Terry Lake: The laundromat. Dinner was pizza.
Don Eppes: A little professionalism...
Alan Eppes: You don't say... How interesting.
Charlie Eppes: Larry, something went wrong, and I don't know what, and now it's like I can't even think.
Dr. Larry Fleinhardt: Well, let me guess: you tried to solve a problem involving human behavior, and it blew up in your face.
Charlie Eppes: Yeah, pretty much.
Dr. Larry Fleinhardt: Okay, well, Charles, you are a mathematician, you're always looking for the elegant solution. Human behavior is rarely, if ever, elegant. The universe is full of these odd bumps and twists. You know, perhaps you need to make your equation less elegant, more complicated; less precise, more descriptive. It's not going to be as pretty, but it might work a little bit better. Charlie, when you're working on human problems, there's going to be pain and disappointment. You gotta ask yourself, is it worth it?
Don Eppes: Look, please don't do this.
Charlie Eppes: Don't do what, Don? Go ahead. Go ahead and try to tell me what it is that I'm doing. You don't even know what it is I'm doing.
Don Eppes: Actually, I do. The thing is, I don't think you do.
Dr. Larry Fleinhardt: Okay, I'm going to go contemplate the koi pond.
Don Eppes: Charlie, look, you helped us find these guys once before. You can do it again. Come on.
Charlie Eppes: Why, so you can get shot again?
Don Eppes: No, buddy, look. Understand, I appreciate you care about me, but it's not going to happen.
Charlie Eppes: Statistically, you're dead now. You understand what that means? A man aimed a gun at your head and fired. The fact that you survived is an anomaly, and it's unlikely to be the outcome of a second such encounter.
Alan Eppes: Aren't you going to introduce me to your girlfriend?
Charlie Eppes: You've met her before, she's not my girlfriend, I'm her thesis advisor.
Alan Eppes: Does that mean she can't be your girlfriend?
Charlie Eppes: It's, uh, it's against the rules.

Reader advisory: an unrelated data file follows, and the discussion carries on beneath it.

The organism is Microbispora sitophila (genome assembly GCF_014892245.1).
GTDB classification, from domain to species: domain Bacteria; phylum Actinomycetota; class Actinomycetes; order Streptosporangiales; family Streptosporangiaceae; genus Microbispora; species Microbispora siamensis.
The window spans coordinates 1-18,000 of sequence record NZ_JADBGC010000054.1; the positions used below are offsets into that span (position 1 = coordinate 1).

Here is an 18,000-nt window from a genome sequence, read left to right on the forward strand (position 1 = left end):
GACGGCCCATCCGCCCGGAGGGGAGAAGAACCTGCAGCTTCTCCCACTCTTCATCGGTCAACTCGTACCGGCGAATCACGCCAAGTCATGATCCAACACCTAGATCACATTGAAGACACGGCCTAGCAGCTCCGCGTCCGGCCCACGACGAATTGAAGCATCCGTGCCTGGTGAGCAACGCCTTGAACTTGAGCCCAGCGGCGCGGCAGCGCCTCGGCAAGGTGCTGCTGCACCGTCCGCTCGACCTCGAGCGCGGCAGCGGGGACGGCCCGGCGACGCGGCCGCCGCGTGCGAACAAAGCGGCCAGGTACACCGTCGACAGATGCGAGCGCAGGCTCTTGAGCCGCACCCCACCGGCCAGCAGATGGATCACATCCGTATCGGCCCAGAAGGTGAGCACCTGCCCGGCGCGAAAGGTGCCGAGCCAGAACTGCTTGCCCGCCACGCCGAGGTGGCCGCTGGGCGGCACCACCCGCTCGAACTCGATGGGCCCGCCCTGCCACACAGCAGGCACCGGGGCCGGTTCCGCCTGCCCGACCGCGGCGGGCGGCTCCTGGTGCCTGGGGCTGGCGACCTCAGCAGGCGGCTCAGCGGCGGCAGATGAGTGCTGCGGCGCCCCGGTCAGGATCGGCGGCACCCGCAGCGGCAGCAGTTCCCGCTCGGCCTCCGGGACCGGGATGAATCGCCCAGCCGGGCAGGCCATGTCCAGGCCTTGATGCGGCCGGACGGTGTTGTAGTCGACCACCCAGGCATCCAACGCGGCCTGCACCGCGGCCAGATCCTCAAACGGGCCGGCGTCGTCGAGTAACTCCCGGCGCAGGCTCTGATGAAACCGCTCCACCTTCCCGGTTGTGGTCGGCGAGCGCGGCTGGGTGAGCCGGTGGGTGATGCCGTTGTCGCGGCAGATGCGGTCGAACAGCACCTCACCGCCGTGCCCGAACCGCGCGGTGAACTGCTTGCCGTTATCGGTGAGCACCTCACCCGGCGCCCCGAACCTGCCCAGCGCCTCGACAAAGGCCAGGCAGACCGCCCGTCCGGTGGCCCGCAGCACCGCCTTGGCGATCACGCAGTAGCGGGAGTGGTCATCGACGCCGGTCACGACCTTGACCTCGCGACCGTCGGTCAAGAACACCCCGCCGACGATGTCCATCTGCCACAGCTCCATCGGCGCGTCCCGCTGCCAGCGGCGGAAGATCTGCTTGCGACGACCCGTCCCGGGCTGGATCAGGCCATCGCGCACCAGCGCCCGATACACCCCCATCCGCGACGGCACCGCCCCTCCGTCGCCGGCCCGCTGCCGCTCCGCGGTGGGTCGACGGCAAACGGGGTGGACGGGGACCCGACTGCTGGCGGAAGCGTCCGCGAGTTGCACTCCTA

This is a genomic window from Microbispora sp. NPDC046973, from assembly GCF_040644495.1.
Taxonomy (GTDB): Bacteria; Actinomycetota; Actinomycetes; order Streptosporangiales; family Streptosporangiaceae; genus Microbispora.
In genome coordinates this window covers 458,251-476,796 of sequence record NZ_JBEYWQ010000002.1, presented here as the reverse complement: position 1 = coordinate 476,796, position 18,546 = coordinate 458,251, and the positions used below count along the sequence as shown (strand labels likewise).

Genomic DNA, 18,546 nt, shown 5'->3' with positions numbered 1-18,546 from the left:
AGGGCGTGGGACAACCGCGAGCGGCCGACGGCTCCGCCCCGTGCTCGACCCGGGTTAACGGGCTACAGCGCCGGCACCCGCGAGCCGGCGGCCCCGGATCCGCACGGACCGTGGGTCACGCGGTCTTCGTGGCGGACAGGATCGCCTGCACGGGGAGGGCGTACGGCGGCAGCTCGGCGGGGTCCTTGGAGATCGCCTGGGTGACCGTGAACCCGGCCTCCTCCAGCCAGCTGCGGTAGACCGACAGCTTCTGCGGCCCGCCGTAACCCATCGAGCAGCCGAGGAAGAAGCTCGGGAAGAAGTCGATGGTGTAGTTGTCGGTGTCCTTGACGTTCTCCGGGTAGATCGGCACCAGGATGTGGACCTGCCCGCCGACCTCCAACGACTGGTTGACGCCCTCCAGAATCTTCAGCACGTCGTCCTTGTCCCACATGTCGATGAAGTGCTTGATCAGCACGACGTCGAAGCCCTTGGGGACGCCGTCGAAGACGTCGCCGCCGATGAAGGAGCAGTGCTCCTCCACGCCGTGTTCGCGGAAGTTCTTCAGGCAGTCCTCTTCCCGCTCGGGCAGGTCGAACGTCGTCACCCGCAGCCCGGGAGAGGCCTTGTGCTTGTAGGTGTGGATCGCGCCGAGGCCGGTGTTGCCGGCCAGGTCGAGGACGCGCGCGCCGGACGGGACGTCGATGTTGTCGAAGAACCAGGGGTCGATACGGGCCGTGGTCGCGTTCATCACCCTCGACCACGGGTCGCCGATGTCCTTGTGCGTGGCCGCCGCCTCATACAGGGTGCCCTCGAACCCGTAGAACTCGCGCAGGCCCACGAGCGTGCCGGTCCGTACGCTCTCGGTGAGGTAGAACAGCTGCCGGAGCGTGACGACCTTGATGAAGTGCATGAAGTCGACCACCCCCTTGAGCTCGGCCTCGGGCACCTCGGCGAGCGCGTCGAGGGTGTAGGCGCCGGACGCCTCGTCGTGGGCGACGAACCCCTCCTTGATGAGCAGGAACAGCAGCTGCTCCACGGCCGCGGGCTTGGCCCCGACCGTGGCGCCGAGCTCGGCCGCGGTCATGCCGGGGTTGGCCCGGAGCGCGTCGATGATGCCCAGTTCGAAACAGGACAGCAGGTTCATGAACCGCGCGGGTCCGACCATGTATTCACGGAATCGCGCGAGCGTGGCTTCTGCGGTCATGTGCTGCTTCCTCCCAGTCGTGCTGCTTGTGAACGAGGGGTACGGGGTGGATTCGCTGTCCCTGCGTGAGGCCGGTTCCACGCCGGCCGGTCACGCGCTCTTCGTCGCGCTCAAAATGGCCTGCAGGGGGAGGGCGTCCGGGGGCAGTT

Alan Eppes: Well, screw the rules. What's more important, learning or love? Well, I'm sure there's no rule against the father of her thesis advisor asking her out.
Charlie Eppes: Go for it, go right ahead, be my guest.
Amita Ramanujan: Thank you. Actually, I'm spoken for, Mr. Eppes.
Alan Eppes: Oh, really?
Amita Ramanujan: Back in Madras, my parents arranged for marriage to a family friend, a nice Hindu banker from Goa.
Charlie Eppes: Really? Getting married?
Amita Ramanujan: God, no, he's a total ass.
Alan Eppes: Oh.
Charlie Eppes: Dad, you're, like, hovering over us, and we have so much work to do.
Alan Eppes: I thought you already helped your brother out on this case.
Charlie Eppes: Something this complex needed to be checked and rechecked.
Alan Eppes: There's one thing you and your brother have in common: On some things, you're both very thorough; other stuff, you completely miss.
Don Eppes: Hey, Dad. What are you doing here?
Alan Eppes: Well, I-I like coming whenever Charlie gives one of these math-for-dummies lectures. It's the only time I actually understand what he's talking about.
Alan Eppes: You know, Don and Charlie, they graduated high school on the same day.
Terry Lake: Thank you. Don's mentioned it. A few times.
Alan Eppes: Kind of puts an edge on that sibling rivalry thing, you know.
Terry Lake: I'm sure it does. Having a kid like Charlie had to put some unusual pressure on the family. How old was he when you first realized he was exceptional?